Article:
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What is a Fresnel?

Selecon Acclaim Fresnel
Fresnels are the workhorses of stage lighting and the most common luminaire (light) used on stage.

They are called a ‘Fresnel’ because they use a ‘Fresnel’ lens, recognised by the characteristic ‘stepped’ moulding on one face and the texturing on the other, named after its designer, Augustin Fresnel.

This Fresnel lens produces a very even light that is soft at the edges and tends to project a soft shadow. Because the edge of the light is soft, it is not absolutely precise and will blend easily with the edges of other Fresnels to give smooth stage coverage.


SOFT EDGE = the centre of the beam of light is bright and gradually darkens towards the edges.


fresnel_posislide.jpg
The beam is a cone of light so the size of your lit area increases as the throw distance from the Fresnel to that area increases. However, the beam angle of this light cone can be altered by a focus knob that changes the distance between the lamp and the lens. As the lamp (with its reflector) is moved towards the lens, the beam becomes wider, and as it moves away from the les, the beam becomes narrower.


This adjustment is accomplished on Selecon Fresnels using a unique posi-slide lamp and lens focus system located on the left hand side (looking from the front) of the luminaire using a focus knob which simply slides back and forth.


A detailed knowledge of light’s behaviour and inverse square lawmeasurement is not required to light a production however you will need to know about the
INVERSE SQUARE LAW:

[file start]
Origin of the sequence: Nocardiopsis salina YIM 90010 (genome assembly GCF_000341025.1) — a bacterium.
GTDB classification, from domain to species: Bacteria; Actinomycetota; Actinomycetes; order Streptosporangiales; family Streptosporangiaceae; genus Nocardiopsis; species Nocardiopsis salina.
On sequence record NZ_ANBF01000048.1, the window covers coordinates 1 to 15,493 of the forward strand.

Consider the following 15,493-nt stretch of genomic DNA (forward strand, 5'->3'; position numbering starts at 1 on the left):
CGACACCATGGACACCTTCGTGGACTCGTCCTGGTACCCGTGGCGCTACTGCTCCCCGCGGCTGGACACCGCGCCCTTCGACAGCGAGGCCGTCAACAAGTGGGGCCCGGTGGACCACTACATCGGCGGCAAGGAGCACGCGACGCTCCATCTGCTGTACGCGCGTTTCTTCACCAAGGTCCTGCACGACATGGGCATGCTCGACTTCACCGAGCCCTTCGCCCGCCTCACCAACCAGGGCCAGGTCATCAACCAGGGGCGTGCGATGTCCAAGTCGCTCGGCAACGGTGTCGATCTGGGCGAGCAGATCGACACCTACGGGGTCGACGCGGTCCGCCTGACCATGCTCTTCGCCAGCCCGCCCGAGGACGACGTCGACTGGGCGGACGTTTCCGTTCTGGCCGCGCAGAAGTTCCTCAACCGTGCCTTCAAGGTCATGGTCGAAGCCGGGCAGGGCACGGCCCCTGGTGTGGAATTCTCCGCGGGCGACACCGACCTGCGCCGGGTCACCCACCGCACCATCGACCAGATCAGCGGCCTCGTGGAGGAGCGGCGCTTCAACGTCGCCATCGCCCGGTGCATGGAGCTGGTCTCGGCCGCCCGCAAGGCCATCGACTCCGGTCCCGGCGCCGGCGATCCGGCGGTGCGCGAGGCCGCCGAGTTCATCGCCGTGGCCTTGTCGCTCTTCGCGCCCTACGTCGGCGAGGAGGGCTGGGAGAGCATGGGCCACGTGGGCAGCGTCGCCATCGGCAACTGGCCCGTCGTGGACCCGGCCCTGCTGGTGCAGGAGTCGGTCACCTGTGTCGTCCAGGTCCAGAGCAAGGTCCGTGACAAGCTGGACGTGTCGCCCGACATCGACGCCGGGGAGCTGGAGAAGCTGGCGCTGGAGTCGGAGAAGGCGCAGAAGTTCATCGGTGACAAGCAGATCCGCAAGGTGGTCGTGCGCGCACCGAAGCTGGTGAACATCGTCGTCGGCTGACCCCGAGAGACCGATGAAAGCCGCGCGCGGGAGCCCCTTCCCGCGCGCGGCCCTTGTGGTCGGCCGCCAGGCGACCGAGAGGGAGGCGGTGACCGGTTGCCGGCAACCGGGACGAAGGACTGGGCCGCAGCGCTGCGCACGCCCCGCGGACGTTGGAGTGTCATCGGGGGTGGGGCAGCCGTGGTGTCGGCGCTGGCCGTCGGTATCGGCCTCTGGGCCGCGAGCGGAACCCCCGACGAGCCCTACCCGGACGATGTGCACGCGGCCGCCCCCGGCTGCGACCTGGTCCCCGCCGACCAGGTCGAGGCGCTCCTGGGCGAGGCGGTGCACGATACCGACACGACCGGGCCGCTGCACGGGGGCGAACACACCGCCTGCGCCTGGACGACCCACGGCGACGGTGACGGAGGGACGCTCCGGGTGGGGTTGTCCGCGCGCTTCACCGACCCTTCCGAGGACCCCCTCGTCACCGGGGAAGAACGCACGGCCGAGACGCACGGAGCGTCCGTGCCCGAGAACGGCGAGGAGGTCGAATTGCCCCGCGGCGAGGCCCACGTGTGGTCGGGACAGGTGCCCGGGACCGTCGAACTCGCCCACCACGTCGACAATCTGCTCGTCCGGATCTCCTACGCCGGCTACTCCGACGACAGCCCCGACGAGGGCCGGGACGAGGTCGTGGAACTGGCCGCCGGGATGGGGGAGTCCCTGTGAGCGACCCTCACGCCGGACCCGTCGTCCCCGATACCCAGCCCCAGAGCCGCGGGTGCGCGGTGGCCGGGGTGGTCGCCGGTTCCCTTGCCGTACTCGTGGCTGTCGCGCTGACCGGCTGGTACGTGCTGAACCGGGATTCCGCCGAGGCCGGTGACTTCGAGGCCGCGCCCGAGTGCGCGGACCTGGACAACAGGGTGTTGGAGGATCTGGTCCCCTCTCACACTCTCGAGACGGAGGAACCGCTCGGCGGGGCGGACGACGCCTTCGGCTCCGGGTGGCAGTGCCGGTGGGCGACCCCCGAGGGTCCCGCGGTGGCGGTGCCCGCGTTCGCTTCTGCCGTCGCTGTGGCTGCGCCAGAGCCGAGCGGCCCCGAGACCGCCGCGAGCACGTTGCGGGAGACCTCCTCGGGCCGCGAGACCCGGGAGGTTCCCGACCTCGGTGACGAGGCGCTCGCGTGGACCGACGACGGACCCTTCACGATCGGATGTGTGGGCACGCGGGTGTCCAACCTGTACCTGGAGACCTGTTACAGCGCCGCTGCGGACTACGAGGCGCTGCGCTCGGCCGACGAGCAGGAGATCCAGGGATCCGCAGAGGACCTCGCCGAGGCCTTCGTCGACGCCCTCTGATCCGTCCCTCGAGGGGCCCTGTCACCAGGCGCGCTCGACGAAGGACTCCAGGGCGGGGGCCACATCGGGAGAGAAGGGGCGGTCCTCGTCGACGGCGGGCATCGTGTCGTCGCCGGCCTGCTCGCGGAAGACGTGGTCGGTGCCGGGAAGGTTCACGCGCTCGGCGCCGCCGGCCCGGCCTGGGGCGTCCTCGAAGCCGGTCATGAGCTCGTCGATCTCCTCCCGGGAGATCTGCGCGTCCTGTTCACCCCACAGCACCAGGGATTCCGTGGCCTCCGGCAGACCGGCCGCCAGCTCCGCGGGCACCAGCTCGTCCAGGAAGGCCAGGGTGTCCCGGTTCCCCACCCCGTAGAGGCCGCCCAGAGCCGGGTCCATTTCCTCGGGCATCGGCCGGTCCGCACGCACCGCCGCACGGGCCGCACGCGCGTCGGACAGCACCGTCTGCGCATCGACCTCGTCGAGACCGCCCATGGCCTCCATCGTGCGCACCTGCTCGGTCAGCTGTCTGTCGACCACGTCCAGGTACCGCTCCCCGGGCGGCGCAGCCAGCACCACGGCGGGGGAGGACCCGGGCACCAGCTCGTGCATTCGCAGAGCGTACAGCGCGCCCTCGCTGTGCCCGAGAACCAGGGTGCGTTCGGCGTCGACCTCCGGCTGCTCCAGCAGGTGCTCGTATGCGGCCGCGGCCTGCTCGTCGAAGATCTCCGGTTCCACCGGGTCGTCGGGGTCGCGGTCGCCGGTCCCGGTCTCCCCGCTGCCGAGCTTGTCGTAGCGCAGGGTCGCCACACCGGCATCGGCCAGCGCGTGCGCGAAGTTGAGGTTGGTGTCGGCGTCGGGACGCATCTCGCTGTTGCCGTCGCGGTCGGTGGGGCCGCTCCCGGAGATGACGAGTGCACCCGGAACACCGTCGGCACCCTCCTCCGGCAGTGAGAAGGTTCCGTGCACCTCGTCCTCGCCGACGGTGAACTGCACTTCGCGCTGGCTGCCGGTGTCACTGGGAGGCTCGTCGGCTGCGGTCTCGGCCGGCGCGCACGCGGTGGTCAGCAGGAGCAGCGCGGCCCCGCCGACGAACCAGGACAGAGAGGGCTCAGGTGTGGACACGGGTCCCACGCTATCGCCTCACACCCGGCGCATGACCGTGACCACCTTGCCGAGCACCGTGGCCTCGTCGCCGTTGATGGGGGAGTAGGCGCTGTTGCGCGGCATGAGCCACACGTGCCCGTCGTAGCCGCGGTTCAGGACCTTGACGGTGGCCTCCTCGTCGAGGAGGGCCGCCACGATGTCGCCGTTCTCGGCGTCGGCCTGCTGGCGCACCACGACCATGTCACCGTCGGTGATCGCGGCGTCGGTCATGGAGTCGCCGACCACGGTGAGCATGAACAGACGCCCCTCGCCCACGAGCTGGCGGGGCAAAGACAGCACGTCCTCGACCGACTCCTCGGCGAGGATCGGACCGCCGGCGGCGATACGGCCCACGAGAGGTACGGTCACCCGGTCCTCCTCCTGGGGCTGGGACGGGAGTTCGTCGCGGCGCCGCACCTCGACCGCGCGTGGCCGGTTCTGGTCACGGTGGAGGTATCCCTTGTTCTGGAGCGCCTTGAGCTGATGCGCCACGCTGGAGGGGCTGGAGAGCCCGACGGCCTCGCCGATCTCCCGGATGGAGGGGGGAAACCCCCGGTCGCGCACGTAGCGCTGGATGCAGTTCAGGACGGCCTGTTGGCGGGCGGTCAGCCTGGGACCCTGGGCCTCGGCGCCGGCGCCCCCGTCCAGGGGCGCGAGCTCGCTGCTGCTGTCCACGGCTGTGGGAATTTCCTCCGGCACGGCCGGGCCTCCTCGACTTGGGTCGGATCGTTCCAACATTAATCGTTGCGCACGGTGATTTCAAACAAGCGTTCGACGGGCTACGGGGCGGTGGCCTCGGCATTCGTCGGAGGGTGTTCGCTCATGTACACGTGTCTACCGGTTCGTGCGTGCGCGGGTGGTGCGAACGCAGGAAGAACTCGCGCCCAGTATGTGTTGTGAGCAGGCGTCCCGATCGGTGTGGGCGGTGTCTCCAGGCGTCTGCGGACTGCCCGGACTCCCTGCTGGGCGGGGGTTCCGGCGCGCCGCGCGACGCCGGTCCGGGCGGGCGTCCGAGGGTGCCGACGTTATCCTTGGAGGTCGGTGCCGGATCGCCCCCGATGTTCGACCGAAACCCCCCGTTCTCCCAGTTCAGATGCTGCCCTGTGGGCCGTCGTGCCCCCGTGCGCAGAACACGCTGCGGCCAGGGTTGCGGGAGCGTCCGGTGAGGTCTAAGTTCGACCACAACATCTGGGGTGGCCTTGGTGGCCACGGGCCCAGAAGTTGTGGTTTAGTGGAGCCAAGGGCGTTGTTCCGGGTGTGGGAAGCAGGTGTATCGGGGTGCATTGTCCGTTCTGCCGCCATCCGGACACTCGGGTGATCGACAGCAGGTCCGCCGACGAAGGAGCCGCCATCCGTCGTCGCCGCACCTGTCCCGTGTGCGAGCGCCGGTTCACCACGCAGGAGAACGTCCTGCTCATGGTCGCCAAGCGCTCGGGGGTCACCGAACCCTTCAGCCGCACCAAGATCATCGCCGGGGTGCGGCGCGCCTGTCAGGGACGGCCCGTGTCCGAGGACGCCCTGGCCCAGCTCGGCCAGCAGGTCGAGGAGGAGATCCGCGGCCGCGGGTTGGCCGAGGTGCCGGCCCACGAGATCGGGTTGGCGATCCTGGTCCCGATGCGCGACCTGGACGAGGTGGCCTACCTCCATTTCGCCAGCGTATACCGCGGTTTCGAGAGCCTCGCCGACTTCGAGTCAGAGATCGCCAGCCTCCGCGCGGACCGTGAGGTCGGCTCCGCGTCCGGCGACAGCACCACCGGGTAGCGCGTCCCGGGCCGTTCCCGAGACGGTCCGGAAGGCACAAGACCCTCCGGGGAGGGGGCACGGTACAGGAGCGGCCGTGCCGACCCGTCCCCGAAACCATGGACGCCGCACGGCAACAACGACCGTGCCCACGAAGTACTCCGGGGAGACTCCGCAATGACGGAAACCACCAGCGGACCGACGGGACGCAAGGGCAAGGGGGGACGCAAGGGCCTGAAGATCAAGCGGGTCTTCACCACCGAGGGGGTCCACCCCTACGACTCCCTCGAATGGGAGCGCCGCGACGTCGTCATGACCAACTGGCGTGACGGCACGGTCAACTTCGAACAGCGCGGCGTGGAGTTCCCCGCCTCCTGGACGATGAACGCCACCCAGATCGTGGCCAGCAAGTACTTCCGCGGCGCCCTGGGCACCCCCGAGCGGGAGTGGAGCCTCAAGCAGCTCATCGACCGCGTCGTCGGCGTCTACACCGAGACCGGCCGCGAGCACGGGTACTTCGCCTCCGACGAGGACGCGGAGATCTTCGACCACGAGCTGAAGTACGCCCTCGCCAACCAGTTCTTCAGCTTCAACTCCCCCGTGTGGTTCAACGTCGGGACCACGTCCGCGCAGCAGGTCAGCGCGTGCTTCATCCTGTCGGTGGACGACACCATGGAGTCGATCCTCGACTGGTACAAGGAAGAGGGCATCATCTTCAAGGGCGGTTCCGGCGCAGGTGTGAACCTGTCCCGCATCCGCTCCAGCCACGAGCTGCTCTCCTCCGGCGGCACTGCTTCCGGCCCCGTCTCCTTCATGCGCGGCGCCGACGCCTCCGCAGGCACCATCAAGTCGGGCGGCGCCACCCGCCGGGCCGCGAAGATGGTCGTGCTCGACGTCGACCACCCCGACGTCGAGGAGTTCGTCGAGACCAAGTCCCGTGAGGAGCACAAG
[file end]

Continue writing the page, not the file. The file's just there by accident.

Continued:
When a beam of light leaves a spotlight, the area illuminated by the beam increases as it goes further away from the spotlight. The same quantity of light must illuminate larger areas. If the distance from the light source to the surface (otherwise known as ‘the throw distance’) is doubled, the intensity drops to ¼ of the original. This happens because the illuminated surface is now four times bigger.

Above: Production of Black Ice. Lighting Designer and Photographer: Andrew Malmo.

What does this mean when lighting a stage?

Take two actors (A and B) on a stage, both lit by the same spotlight. If the distance from the spotlight to B is twice the distance from the spotlight to A, then B will only have a quarter of the light illuminating A.


This is one of the reasons why a number of lighting positions are needed. Lighting positions are needed over the stage, on the side of the stage, on the side of the auditorium as well as in front of it to provide lighting that illuminates as well as creating an emotional response.


With the wide beam range Fresnels are very versatile, often used for stage colour washes as well as selective highlighting and modelling.


When set to flood beam the Fresnel will cast some low-intensity spill light outside the main beam which can be a nuisance if the luminaire is close to a scenery border or wing.


The spill of scatter light can be controlled by an accessory called a barndoor which mounts onto the front of the Fresnel. The barndoor has four rotatable flaps that can be used to mask the beam.


HANDY HINT: Please take care when using barndoors - they do extend out in front of the luminaire and have the potential to cause damage should curtains, gauzes or flown/moving scenery be caught on them.


Q: Which Selecon Fresnel is right for my venue / school / performance space?

To summarise: the Fresnel gives you control of the beam size and the barndoor gives you control of the beam shape however, a Fresnel has no adjustment for beam quality; by choosing a Fresnel luminaire you are choosing a soft edge.